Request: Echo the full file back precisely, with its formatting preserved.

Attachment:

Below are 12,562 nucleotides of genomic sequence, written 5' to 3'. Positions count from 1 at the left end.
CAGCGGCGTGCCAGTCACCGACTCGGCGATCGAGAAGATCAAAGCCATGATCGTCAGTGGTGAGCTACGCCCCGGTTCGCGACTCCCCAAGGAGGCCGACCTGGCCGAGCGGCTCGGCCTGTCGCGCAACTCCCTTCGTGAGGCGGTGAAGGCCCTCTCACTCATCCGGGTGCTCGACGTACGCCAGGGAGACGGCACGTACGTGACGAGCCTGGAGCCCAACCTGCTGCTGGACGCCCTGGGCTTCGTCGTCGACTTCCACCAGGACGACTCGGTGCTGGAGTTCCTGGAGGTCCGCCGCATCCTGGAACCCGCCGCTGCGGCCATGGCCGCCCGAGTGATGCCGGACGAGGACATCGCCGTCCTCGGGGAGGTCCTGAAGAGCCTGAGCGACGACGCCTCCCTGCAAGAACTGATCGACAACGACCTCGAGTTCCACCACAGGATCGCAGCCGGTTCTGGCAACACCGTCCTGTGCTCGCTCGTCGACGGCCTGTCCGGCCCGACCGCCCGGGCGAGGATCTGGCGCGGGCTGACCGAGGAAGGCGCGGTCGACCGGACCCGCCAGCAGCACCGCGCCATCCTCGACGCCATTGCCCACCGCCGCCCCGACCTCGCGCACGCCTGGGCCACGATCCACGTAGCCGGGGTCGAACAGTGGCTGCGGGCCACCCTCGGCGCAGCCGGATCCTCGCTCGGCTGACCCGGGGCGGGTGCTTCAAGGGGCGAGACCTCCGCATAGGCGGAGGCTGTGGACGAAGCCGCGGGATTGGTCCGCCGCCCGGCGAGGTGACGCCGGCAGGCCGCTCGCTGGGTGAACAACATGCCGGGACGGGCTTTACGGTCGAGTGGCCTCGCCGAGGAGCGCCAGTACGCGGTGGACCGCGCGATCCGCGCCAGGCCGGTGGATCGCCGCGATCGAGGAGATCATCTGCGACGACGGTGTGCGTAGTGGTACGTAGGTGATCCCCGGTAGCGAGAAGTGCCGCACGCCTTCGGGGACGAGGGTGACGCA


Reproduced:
Below are 12,562 nucleotides of genomic sequence, written 5' to 3'. Positions count from 1 at the left end.
CAGCGGCGTGCCAGTCACCGACTCGGCGATCGAGAAGATCAAAGCCATGATCGTCAGTGGTGAGCTACGCCCCGGTTCGCGACTCCCCAAGGAGGCCGACCTGGCCGAGCGGCTCGGCCTGTCGCGCAACTCCCTTCGTGAGGCGGTGAAGGCCCTCTCACTCATCCGGGTGCTCGACGTACGCCAGGGAGACGGCACGTACGTGACGAGCCTGGAGCCCAACCTGCTGCTGGACGCCCTGGGCTTCGTCGTCGACTTCCACCAGGACGACTCGGTGCTGGAGTTCCTGGAGGTCCGCCGCATCCTGGAACCCGCCGCTGCGGCCATGGCCGCCCGAGTGATGCCGGACGAGGACATCGCCGTCCTCGGGGAGGTCCTGAAGAGCCTGAGCGACGACGCCTCCCTGCAAGAACTGATCGACAACGACCTCGAGTTCCACCACAGGATCGCAGCCGGTTCTGGCAACACCGTCCTGTGCTCGCTCGTCGACGGCCTGTCCGGCCCGACCGCCCGGGCGAGGATCTGGCGCGGGCTGACCGAGGAAGGCGCGGTCGACCGGACCCGCCAGCAGCACCGCGCCATCCTCGACGCCATTGCCCACCGCCGCCCCGACCTCGCGCACGCCTGGGCCACGATCCACGTAGCCGGGGTCGAACAGTGGCTGCGGGCCACCCTCGGCGCAGCCGGATCCTCGCTCGGCTGACCCGGGGCGGGTGCTTCAAGGGGCGAGACCTCCGCATAGGCGGAGGCTGTGGACGAAGCCGCGGGATTGGTCCGCCGCCCGGCGAGGTGACGCCGGCAGGCCGCTCGCTGGGTGAACAACATGCCGGGACGGGCTTTACGGTCGAGTGGCCTCGCCGAGGAGCGCCAGTACGCGGTGGACCGCGCGATCCGCGCCAGGCCGGTGGATCGCCGCGATCGAGGAGATCATCTGCGACGACGGTGTGCGTAGTGGTACGTAGGTGATCCCCGGTAGCGAGAAGTGCCGCACGCCTTCGGGGACGAGGGTGACGCA